Wednesday, January 13, 2010

"Germany moves toward trimming solar power incentives" and "France Cuts Solar Tariffs by 24%" (FSLR)

Investors must bear in mind that solar is less a business than it is a subsidy conduit.
A twofer. First up, Reuters:
The government, photovoltaic companies and consumer lobby groups moved closer on Wednesday toward an agreement on trimming state-mandated incentives for solar power to reflect a steeper overall slide in costs.

Although no decision was reached at the meeting, officials at the two rounds of hearings at the Environment Ministry in Berlin said they expected a decision on moderate reductions in the feed-in tariffs to be made soon....

...A spokeswoman for the Environment Ministry said the ministry would likely make a new proposal next week, which would then be discussed by the ruling parties. It was not clear if the next cut in feed-in tariffs would be July 1 or on January 1, 2011.

Any added reduction in the state-mandated fees that utilities pay for photovoltaic power are expected to be moderate to avoid damaging this growing sector and its thousands of jobs....MORE

And from

France today announced that it is cutting its solar feed-in tariff for rooftop systems from 55 euro cents to 42 euro cents, a 24% reduction in its solar-incentive system. Solar companies and investors have been in panic mode about an upcoming feed-in tariff cut from Germany, the world's biggest solar market by far, but the French reduction is significant.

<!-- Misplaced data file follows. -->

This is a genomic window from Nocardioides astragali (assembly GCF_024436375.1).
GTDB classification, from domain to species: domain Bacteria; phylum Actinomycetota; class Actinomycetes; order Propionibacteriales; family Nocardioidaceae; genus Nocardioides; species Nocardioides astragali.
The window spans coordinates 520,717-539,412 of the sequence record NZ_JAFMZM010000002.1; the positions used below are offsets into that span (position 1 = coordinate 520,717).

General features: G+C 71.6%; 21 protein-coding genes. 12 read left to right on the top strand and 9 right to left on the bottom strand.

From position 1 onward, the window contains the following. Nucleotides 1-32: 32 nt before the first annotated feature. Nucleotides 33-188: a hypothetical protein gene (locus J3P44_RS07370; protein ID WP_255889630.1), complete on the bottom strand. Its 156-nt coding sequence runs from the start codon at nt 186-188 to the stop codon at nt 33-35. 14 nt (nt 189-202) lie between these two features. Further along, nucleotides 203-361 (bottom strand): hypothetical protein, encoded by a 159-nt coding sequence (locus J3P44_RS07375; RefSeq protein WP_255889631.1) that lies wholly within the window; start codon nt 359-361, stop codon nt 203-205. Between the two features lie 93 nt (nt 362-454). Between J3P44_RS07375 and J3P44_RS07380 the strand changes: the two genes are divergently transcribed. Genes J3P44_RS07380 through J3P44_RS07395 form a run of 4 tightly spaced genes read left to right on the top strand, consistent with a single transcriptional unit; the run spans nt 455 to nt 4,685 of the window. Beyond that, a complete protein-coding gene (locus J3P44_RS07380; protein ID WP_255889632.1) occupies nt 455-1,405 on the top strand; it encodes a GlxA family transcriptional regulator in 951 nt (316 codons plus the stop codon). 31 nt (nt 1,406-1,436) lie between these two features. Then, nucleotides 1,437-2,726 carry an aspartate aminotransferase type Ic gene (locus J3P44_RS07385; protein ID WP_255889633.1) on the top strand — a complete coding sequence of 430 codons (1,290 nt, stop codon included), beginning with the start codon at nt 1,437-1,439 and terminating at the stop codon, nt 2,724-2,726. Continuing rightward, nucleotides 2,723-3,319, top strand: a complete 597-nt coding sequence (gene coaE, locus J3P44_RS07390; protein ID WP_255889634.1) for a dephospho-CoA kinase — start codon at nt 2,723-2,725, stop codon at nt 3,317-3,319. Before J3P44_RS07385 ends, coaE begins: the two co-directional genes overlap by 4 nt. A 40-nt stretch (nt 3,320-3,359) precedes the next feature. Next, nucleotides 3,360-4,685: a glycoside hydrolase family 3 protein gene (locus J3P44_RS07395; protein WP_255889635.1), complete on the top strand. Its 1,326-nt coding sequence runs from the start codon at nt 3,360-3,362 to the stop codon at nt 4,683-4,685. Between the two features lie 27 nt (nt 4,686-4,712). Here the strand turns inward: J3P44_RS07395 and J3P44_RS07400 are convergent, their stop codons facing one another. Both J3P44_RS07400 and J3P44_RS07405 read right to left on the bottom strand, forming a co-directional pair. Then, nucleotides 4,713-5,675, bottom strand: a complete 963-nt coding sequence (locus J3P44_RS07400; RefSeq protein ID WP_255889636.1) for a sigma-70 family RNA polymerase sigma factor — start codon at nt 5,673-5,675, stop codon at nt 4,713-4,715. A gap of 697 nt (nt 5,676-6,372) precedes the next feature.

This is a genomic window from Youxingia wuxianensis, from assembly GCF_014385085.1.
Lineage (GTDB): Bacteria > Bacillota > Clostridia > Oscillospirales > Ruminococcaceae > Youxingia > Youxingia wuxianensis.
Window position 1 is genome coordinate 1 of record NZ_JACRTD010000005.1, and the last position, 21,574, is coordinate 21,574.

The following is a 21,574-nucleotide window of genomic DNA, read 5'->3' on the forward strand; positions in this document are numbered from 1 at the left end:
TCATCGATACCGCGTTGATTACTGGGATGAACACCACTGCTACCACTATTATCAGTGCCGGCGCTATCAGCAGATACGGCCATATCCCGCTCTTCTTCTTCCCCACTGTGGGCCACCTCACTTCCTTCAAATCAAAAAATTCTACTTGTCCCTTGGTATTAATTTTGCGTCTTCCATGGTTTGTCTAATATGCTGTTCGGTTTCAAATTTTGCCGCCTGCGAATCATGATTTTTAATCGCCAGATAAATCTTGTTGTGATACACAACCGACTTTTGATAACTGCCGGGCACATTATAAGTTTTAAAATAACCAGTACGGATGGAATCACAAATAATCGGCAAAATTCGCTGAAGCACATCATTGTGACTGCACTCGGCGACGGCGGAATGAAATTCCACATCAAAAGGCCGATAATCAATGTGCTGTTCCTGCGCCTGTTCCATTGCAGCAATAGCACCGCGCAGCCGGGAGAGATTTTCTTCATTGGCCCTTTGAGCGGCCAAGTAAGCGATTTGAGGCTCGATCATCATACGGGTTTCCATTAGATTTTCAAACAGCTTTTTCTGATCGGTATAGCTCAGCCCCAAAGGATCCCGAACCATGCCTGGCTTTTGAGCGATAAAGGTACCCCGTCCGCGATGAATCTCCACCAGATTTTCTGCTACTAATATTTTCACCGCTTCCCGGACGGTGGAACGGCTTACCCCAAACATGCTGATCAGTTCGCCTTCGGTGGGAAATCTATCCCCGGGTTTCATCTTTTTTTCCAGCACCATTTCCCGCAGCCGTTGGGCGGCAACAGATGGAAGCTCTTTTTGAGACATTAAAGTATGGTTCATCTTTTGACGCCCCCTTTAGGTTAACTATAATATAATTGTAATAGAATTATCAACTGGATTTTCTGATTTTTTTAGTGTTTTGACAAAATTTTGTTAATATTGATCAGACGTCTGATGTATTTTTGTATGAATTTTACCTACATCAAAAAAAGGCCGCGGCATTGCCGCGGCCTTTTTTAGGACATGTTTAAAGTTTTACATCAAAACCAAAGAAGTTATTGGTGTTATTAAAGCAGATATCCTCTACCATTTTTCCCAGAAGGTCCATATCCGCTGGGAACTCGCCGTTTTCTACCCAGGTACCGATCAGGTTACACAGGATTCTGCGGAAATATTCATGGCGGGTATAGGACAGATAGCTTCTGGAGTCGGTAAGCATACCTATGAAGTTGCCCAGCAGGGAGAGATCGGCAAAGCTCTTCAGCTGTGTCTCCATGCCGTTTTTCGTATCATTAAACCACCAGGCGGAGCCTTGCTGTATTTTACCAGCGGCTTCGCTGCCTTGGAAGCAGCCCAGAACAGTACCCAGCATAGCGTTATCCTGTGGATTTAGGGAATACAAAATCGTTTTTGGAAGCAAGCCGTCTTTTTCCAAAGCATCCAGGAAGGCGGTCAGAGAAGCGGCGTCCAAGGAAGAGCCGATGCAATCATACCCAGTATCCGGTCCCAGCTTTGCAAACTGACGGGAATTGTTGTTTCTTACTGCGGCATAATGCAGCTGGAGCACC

Is the French reduction a harbinger of worse to come from Germany? The German environmental minister has been quoted recently as saying an announcement about the feed-in tariff cut could be made within days.

There are some important distinctions to be made between France and Germany's solar markets. First and foremost, France is a blip compared to Germany on the solar power global grid. Germany represents between 50%-60% of the global solar market, while France, even breaking into the Top Ten in 2009, represents a mere fraction of Germany's solar dominance.

However, France is a growing solar market, and an important one, so the feed-in tariff reduction is reason for solar companies to pause and reflect on the significance of a 24% reduction. It probably won't keep solar companies from chasing business in France, though.

The big solar players like First Solar(FSLR), SunPower(SPWRA ) and the Chinese solar gang led by Yingli Green Energy(YGE), Trina Solar(TSL) and Suntech Power Holdings(STP) are all anxious to exploit new feed-in tariff geographies ahead of the German tariff reduction....MORE

Remember this headline from a few weeks ago?

UPDATE "...First Solar eyes Blanquefort for French plant" (FSLR)